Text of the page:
Tables and Figure: Table 6

Guideline for Disinfection and Sterilization in Healthcare Facilities (2008)

Summary of advantages and disadvantages of commonly used sterilization technologies
common sterilization technologies advantages and disadvantages for.
Sterilization Method Advantages Disadvantages
  • Nontoxic to patient, staff, environment
  • Cycle easy to control and monitor
  • Rapidly microbicidal
  • Least affected by organic/inorganic soils among sterilization processes listed
  • Rapid cycle time
  • Penetrates medical packing, device lumens
  • Deleterious for heat-sensitive instruments
  • Microsurgical instruments damaged by repeated exposure
  • May leave instruments wet, causing them to rust
  • Caution: Potential for burns
Hydrogen Peroxide Gas Plasma
  • Safe for the environment
  • Leaves no toxic residuals
  • Cycle time is 28-75 minutes (varies with model type) and no aeration necessary
  • Used for heat- and moisture-sensitive items since process temperature <50°C
  • Simple to operate, install (208 V outlet), and monitor
  • Compatible with most medical devices
  • Only requires electrical outlet
  • Cellulose (paper), linens and liquids cannot be processed
  • Sterilization chamber size from 1.8-9.4 ft3 total volume (varies with model type)
  • Some endoscopes or medical devices with long or narrow lumens cannot be processed at this time in the United States (see manufacturer’s recommendations for internal diameter and length restrictions)
  • Requires synthetic packaging (polypropylene wraps, polyolefin pouches) and special container tray
  • Caution: Hydrogen peroxide may be toxic at levels greater than 1 ppmTWA
100% Ethylene Oxide (ETO)
  • Penetrates packaging materials, device lumens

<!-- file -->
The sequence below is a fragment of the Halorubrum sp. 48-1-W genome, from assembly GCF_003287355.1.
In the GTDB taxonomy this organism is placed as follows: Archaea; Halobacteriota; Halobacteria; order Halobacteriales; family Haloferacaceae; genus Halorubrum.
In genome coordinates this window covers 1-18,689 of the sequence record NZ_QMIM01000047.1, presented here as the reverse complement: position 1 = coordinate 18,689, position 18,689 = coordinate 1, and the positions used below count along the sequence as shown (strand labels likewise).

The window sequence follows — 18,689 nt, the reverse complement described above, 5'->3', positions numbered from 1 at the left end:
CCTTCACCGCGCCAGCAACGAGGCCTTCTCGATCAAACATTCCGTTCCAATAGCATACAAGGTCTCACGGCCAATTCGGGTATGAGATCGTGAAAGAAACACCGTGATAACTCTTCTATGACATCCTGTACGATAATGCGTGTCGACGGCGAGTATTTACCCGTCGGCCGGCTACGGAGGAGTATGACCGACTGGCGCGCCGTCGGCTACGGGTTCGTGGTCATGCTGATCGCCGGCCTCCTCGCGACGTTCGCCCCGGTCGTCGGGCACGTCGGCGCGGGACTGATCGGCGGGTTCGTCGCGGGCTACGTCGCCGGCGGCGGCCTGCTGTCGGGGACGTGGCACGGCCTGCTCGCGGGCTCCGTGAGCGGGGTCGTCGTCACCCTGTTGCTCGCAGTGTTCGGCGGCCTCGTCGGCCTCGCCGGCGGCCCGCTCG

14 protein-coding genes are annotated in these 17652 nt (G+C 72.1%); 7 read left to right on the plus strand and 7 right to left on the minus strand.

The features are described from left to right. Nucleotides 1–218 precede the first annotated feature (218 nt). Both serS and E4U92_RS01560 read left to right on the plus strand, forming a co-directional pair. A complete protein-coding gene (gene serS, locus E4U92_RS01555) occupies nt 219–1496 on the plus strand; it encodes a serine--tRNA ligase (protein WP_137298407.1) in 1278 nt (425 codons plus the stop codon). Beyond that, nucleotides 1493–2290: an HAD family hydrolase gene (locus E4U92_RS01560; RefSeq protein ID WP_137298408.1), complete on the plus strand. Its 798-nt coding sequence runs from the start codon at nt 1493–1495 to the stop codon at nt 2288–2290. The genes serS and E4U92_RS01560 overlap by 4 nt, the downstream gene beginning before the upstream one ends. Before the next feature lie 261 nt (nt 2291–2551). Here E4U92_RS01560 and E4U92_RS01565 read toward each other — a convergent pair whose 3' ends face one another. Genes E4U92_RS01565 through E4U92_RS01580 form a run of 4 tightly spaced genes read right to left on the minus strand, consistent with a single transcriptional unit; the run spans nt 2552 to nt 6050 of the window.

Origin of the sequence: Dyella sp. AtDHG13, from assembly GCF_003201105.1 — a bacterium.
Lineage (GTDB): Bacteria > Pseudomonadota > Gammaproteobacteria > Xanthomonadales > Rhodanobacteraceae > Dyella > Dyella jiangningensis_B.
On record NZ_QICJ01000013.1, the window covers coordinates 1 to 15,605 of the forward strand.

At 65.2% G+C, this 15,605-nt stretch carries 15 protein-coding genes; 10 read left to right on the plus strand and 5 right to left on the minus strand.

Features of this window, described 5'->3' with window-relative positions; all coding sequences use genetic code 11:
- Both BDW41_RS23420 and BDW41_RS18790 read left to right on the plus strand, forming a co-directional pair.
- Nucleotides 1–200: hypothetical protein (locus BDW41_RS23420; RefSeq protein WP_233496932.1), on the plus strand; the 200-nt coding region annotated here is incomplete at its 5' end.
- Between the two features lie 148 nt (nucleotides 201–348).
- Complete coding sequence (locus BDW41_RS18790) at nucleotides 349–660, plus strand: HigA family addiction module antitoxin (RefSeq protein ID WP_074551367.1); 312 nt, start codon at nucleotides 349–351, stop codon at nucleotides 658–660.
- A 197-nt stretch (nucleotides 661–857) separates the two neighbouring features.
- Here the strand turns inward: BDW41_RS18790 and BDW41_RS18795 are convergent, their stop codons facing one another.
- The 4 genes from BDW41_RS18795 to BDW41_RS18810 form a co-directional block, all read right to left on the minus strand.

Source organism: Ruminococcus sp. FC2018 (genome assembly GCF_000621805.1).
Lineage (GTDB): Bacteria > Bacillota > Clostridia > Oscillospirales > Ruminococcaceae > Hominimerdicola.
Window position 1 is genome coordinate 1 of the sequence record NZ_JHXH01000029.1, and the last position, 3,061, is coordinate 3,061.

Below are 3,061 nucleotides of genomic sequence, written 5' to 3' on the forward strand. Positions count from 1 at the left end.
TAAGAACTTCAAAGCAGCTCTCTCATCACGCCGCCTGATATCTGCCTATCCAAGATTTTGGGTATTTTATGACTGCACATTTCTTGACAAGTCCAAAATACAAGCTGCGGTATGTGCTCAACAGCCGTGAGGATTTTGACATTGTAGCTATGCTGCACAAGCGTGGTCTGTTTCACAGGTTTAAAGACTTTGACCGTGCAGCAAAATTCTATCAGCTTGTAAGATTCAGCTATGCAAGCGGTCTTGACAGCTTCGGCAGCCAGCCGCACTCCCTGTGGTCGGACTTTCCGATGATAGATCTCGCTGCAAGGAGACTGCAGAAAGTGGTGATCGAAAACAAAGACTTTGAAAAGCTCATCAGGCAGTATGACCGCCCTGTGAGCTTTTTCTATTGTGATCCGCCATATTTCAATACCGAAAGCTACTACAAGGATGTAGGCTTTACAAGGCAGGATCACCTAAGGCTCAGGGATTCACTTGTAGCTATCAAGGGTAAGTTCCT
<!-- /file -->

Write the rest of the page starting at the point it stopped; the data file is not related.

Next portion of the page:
• Single-dose cartridge and negative- pressure chamber minimizes the potential for gas leak and ETO exposure
  • Simple to operate and monitor
  • Compatible with most medical materials
  • Requires aeration time to remove ETO residue
  • Sterilization chamber size from 4.0-7.9 ft3 total volume (varies with model type)
  • ETO emission regulated by states but catalytic cell removes 99.9% of ETO and converts it to CO2 and H2O
  • ETO cartridges should be stored in flammable liquid storage cabinet
  • Lengthy cycle/aeration time
  • Caution: ETO is toxic, a carcinogen, and flammable
ETO Mixtures

8.6% ETO/91.4% HCFC
10% ETO/90% HCFC
8.5% ETO/91.5% CO2
  • Penetrates medical packaging and many plastics
  • Compatible with most medical materials
  • Cycle easy to control and monitor
  • Some states (e.g., CA, NY, MI) require ETO emission reduction of 90-99.9%
  • Chlorofluorocarbon (CFC) (inert gas that eliminates explosion hazard) banned in 1995
  • Potential hazards to staff and patients
  • Lengthy cycle/aeration time
  • Caution: ETO is toxic, a carcinogen, and flammable
Peracetic Acid
  • Rapid cycle time (30-45 minutes)
  • Low temperature (50-55°C) liquid immersion sterilization
  • Environmental friendly by-products
  • Sterilant flows through endoscope which facilitates salt, protein and microbe removal
  • Point-of-use system, no sterile storage
  • Biological indicator may not be suitable for routine monitoring
  • Used for immersible instruments only
  • Some material incompatibility (e.g., aluminum anodized coating becomes dull)
  • One scope or a small number of instruments processed in a cycle
  • Caution: Potential for serious eye and skin damage (concentrated solution) with contact
Modified from Rutala. 825


HCFC hydrochlorofluorocarbon.